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1 year ago

201 views

Why is graphite softer than diamond if they are made up from the same covalently bonded carbon atoms?

Diamond is an extremely strong and rigid substance because of its molecular structure, which is giant covalent structure. This means that every carbon is covalently bonded to 4 other carbon molecules to form one big 3 dimensional structure, which is responsible for the hard and rigid properties of diamond. Graphite has a different molecular structure because each carbon only bonds to 3 other carbon atoms in a 2 dimensional hexaganol formation. These are covalent bonds just like in the diamond, so these flat structures are just as strong as diamond. Now, the part that makes the graphite softer than diamond is that the flat 'sheets' of carbon are bonded together by a much weaker bond than covalent bonds , called Van Der Waals forces. These are the bonds that break first to make graphite a soft substance.Diamond is an extremely strong and rigid substance because of its molecular structure, which is giant covalent structure. This means that every carbon is covalently bonded to 4 other carbon molecules to form one big 3 dimensional structure, which is responsible for the hard and rigid properties of diamond. Graphite has a different molecular structure because each carbon only bonds to 3 other carbon atoms in a 2 dimensional hexaganol formation. These are covalent bonds just like in the diamond, so these flat structures are just as strong as diamond. Now, the part that makes the graphite softer than diamond is that the flat 'sheets' of carbon are bonded together by a much weaker bond than covalent bonds , called Van Der Waals forces. These are the bonds that break first to make graphite a soft substance.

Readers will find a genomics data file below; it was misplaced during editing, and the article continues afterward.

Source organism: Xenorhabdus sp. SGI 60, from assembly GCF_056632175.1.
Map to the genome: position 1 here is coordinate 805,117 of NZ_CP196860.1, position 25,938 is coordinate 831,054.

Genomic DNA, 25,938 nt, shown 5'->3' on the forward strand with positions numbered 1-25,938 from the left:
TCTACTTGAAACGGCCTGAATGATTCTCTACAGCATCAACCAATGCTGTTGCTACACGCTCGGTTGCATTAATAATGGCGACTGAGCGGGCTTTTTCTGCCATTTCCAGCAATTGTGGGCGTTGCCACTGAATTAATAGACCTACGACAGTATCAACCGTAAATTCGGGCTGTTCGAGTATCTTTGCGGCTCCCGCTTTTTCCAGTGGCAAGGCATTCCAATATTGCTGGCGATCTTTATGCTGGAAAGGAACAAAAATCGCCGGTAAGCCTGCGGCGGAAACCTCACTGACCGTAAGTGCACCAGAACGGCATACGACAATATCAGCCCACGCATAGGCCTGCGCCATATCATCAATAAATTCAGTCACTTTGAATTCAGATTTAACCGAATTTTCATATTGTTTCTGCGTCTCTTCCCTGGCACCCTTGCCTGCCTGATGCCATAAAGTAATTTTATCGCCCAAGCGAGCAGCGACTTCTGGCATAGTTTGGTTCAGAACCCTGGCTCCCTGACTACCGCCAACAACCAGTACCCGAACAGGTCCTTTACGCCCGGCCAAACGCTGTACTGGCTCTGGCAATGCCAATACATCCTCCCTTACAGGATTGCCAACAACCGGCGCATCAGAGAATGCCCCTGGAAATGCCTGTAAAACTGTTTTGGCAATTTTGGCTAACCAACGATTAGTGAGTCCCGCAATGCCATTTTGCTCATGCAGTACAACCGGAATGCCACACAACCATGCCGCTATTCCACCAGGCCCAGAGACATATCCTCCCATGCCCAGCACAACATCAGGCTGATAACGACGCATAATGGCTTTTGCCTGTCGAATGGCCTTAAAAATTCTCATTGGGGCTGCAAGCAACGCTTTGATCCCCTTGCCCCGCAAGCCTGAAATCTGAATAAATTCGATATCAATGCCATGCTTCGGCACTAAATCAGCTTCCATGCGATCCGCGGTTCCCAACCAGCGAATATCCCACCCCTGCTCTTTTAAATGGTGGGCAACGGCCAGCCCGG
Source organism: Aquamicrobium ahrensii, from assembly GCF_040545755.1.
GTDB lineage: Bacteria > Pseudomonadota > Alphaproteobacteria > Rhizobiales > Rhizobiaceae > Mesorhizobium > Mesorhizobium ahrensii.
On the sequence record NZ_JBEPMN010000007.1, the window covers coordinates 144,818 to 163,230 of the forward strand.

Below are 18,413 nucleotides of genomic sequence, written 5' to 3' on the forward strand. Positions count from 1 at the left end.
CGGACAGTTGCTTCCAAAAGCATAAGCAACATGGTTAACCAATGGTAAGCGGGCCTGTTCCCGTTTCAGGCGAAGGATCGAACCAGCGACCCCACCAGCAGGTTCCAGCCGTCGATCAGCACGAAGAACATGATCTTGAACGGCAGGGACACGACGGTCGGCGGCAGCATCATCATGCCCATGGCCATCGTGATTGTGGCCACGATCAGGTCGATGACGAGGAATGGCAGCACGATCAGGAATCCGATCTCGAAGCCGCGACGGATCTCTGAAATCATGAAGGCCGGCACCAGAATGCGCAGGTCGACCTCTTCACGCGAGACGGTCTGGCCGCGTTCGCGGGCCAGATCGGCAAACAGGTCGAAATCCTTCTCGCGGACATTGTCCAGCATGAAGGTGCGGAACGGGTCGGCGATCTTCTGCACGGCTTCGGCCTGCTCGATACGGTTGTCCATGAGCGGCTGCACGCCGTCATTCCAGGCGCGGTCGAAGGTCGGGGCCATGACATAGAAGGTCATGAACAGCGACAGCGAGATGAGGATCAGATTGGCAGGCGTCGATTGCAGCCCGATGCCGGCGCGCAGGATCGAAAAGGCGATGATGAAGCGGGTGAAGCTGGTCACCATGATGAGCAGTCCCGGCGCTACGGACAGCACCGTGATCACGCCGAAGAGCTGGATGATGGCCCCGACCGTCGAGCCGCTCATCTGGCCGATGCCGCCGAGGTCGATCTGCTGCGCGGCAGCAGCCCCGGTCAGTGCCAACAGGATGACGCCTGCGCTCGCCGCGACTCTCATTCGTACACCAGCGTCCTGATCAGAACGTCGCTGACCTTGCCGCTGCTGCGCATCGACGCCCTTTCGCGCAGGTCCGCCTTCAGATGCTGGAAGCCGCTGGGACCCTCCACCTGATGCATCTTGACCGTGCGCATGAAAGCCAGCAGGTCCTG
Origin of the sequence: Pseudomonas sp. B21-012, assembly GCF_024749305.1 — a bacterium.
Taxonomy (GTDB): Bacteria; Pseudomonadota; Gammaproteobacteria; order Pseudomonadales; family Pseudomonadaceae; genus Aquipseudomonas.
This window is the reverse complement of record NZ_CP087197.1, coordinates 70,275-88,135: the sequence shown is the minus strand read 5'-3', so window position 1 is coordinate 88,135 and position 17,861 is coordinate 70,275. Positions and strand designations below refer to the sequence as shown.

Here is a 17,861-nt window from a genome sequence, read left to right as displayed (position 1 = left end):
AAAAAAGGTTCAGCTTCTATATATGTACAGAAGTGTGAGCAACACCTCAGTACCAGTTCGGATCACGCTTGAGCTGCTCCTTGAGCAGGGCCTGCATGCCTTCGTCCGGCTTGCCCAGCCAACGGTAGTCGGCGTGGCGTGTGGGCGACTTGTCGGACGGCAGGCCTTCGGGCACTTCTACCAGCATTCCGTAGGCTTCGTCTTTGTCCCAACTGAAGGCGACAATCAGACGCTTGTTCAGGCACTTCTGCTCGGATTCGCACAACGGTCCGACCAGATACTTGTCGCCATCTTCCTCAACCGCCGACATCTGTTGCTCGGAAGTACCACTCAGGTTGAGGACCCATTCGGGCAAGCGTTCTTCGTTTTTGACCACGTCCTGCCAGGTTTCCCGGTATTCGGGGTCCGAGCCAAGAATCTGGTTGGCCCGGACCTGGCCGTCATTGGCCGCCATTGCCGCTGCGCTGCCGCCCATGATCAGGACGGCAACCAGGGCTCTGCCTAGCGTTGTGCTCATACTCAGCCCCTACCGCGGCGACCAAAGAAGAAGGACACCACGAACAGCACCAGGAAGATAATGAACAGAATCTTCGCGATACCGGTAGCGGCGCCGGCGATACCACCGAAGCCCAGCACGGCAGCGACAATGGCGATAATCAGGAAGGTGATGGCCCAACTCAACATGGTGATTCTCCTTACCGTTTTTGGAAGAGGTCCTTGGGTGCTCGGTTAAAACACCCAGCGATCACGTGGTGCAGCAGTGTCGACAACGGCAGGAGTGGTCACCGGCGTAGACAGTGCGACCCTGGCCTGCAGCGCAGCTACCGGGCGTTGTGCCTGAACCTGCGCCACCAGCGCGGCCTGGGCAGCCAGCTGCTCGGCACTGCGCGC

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1 year ago

1132 views